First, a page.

And also for the investment-earnings piece of the Roth, there are certain circumstances such as education and first-time home purchase, where you are actually able to pull out the investment earnings piece. You will owe taxes, but you won't owe a penalty on that withdrawal. So, the Roth is a good go-to vehicle for people who are on the fence about whether they want to lock up their money for a long time or not.
Stipp: So Roth can be very flexible. Roth gives you some important tax diversification. There are income limits about who can contribute money to a Roth. If your adjusted gross income is above a certain amount, you may get phased out of contributions or not be able to contribute at all, but it's a mistake to think Roth is completely off the table for me.
Benz: That's right, since 2010 there is no limit on converting traditional IRA assets to Roth. So a lot of planners have been talking about what's called the backdoor Roth IRA maneuver.
That means that you open a traditional IRA; your contribution won't be deductible because you probably are above the income level that would qualify you for deductible contributions. But you are able to convert that money that you've put into the traditional IRA to a Roth IRA, and you are able to do that regardless of income limits. So, this backdoor IRA maneuver can be really attractive for people who think "I earn too much to contribute to a Roth." Yes, you cannot make the direct contribution, but you can do this maneuver on a year-to-year basis.
Stipp: So that backdoor option is an important for some investors who do want to convert assets to a Roth. But you say an important mistake to avoid is if you have put money into a nondeductible IRA, before you convert you need to be aware of other IRA assets that you have out there.
Benz: Right. So it's a perfect maneuver if all you've got is this little nondeductible IRA, you want to convert it, and you have no other traditional IRA assets. That's fine because the taxes you'll owe when you do that conversion will be on only the investment appreciation since you originally opened that IRA.
If you have other traditional IRA assets in the mix and you also want to do this backdoor maneuver, the taxes that you'll pay upon that conversion will be based on your ratio of deductible IRA contributions relative to these nondeductible IRA contributions. So you could inadvertently trigger a big tax bill by trying to execute one of these backdoor conversions.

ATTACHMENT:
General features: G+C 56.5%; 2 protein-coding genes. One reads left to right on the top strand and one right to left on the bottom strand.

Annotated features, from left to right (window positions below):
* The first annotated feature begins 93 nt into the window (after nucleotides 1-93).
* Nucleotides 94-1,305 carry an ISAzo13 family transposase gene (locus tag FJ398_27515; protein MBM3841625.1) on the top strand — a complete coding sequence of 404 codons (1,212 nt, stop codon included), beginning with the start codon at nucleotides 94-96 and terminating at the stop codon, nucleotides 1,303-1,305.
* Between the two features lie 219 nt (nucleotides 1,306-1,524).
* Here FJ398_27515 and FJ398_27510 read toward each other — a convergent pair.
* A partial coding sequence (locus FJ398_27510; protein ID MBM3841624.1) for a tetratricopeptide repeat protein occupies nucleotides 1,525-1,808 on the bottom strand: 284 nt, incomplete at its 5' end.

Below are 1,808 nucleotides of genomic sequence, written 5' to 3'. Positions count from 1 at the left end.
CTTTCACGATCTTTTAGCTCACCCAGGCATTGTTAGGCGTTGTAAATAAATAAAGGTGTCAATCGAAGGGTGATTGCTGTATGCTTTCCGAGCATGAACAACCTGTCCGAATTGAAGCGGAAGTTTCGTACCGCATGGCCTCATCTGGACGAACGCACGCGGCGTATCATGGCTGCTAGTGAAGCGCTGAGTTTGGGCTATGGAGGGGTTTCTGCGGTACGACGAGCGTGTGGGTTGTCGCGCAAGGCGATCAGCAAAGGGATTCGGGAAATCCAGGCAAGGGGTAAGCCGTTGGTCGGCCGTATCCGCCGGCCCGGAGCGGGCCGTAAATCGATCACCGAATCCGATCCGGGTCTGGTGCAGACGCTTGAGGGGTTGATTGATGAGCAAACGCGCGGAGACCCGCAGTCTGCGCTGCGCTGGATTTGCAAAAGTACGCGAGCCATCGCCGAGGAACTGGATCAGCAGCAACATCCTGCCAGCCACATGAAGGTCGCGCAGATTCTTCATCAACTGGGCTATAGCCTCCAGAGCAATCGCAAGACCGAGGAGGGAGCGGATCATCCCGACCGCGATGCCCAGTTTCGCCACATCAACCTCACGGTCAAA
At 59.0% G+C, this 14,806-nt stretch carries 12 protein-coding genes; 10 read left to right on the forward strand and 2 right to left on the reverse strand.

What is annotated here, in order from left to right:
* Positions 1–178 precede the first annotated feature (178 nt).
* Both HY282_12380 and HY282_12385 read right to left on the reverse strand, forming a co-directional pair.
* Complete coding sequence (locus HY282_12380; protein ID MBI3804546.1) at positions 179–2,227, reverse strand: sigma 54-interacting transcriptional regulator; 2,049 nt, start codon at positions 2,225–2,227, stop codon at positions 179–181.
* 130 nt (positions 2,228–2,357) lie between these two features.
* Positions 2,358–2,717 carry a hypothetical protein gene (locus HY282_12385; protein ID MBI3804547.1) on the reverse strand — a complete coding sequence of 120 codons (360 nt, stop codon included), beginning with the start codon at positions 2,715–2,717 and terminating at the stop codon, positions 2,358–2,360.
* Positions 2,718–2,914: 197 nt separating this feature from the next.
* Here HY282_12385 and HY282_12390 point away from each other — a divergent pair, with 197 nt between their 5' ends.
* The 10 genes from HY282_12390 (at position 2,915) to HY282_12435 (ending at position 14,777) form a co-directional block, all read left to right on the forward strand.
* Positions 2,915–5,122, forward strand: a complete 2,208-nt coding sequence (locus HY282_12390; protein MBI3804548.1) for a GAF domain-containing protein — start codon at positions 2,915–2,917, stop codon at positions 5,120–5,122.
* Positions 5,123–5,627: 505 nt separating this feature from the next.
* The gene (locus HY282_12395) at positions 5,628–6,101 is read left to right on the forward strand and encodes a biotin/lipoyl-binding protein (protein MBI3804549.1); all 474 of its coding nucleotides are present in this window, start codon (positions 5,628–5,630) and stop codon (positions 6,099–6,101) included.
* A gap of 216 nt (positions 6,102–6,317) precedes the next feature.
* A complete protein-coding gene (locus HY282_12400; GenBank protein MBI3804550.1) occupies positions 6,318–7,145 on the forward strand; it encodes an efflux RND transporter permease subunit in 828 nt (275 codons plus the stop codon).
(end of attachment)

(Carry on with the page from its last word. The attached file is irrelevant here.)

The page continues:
Stipp: It's Tax-Relief Week, so we're talking about different ways that investors can be tax-efficient. ETFs come to mind as a vehicle that traditionally has been pretty tax-efficient, but it's a mistake to think it's always going to be tax-efficient.
Benz: Right. So it depends on what that ETF is investing in. If it's investing in something with a lot of bond income or dividend income, the tax treatment will be identical to what you will have with a mutual fund.
Where ETFs' tax benefits come in is in relation to capital gains. So because of their structure and because the person running the ETF is not having to sell securities to meet shareholder redemptions, that allows ETFs to be much more tax-efficient or at least somewhat more tax-efficient than traditional mutual funds in terms of limiting capital gains.
Stipp: And speaking of traditional mutual funds, there's a big tax blunder that investors can make, if they purchase a fund near the end of the year. Can you explain that?
Benz: Yes. That is called buying the distribution. And funds do have to pay out any capital gains that they've realized in each calendar year and they have to pay them out to shareholders. That activity typically goes on in the fourth quarter of a calendar year. So a big mistake is to buy a fund for the first time, just before it's about to pay this distribution.
And the hitch there is that you will owe taxes on that capital gain, even though you weren't around for the appreciation of the securities. So I wish that tax treatment of traditional mutual funds were different, but for right now that's what is it is. And that's one reason why you want to be very careful, do your homework and see if any capital gains are pending before you buy a fund, particularly if it's around year-end.
Stipp: Something else that sometimes happens around year-end but maybe not as much as it could is something called tax-loss harvesting. You say it would be a mistake not to really think about tax-loss harvesting because it could really help you out.
Benz: I think so. And I there are some psychological impediments in the mix. So, if you are doing tax-loss harvesting, it's kind of tantamount to admitting "I got something wrong or maybe something went down since I purchased it." Tax-loss harvesting means that you acknowledge that; you actually sell the fund or the stock and realize that tax loss.
The benefit and one reason that everyone should consider it is that within your taxable accounts if you realize a tax loss, you are able to use that to offset up to $3,000 in ordinary income on your portfolio and also capital gains. So you really ought to take a look at that maneuver if the goal is to improve your take-home return from your taxable account.
Stipp: Christine, not getting things wrong on the tax front can certainly help investors, just as much as getting things right, as well. Thanks for helping us to avoid those pitfalls today.
Benz: Thank you, Jason.
Stipp: For Morningstar, I'm Jason Stipp. Thanks for watching.